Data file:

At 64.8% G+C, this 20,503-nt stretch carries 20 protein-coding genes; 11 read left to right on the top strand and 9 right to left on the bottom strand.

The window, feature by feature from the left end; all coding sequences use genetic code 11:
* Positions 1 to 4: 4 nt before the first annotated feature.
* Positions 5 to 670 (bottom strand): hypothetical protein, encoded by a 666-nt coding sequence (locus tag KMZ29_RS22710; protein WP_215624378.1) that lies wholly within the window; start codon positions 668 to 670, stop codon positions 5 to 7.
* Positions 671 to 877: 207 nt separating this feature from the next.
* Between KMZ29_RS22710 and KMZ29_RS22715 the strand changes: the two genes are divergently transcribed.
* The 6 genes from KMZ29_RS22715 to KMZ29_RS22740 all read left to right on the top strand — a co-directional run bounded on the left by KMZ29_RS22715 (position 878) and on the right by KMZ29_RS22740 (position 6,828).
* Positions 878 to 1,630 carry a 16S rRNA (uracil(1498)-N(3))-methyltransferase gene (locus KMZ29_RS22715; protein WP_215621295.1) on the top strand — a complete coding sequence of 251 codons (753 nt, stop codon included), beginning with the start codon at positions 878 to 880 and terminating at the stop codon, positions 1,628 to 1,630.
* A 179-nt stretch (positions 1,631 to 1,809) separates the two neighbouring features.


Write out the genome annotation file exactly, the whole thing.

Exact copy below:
At 64.8% G+C, this 20,503-nt stretch carries 20 protein-coding genes; 11 read left to right on the top strand and 9 right to left on the bottom strand.

The window, feature by feature from the left end; all coding sequences use genetic code 11:
* Positions 1 to 4: 4 nt before the first annotated feature.
* Positions 5 to 670 (bottom strand): hypothetical protein, encoded by a 666-nt coding sequence (locus tag KMZ29_RS22710; protein WP_215624378.1) that lies wholly within the window; start codon positions 668 to 670, stop codon positions 5 to 7.
* Positions 671 to 877: 207 nt separating this feature from the next.
* Between KMZ29_RS22710 and KMZ29_RS22715 the strand changes: the two genes are divergently transcribed.
* The 6 genes from KMZ29_RS22715 to KMZ29_RS22740 all read left to right on the top strand — a co-directional run bounded on the left by KMZ29_RS22715 (position 878) and on the right by KMZ29_RS22740 (position 6,828).
* Positions 878 to 1,630 carry a 16S rRNA (uracil(1498)-N(3))-methyltransferase gene (locus KMZ29_RS22715; protein WP_215621295.1) on the top strand — a complete coding sequence of 251 codons (753 nt, stop codon included), beginning with the start codon at positions 878 to 880 and terminating at the stop codon, positions 1,628 to 1,630.
* A 179-nt stretch (positions 1,631 to 1,809) separates the two neighbouring features.